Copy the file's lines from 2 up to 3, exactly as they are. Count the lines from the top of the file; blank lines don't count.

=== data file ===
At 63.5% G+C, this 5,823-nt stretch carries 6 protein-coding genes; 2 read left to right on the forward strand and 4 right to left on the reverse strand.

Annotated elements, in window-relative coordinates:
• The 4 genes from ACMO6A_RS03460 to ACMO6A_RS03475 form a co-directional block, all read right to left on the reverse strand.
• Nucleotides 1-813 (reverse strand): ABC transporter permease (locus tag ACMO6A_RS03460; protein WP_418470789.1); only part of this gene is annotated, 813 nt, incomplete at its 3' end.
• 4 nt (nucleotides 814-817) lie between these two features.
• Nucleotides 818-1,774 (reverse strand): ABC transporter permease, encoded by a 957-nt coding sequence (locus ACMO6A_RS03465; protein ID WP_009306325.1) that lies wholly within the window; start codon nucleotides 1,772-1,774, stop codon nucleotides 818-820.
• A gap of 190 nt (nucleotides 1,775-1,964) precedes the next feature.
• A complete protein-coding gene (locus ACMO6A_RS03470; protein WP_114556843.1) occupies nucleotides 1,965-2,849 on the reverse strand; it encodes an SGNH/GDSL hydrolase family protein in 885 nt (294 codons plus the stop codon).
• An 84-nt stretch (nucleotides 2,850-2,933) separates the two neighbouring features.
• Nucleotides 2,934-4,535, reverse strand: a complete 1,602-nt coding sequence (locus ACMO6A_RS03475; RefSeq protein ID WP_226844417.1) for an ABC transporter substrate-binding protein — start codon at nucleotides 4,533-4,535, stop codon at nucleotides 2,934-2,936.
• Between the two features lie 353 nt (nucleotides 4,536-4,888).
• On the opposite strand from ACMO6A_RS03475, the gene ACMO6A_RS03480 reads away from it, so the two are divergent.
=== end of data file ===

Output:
Annotated elements, in window-relative coordinates:
• The 4 genes from ACMO6A_RS03460 to ACMO6A_RS03475 form a co-directional block, all read right to left on the reverse strand.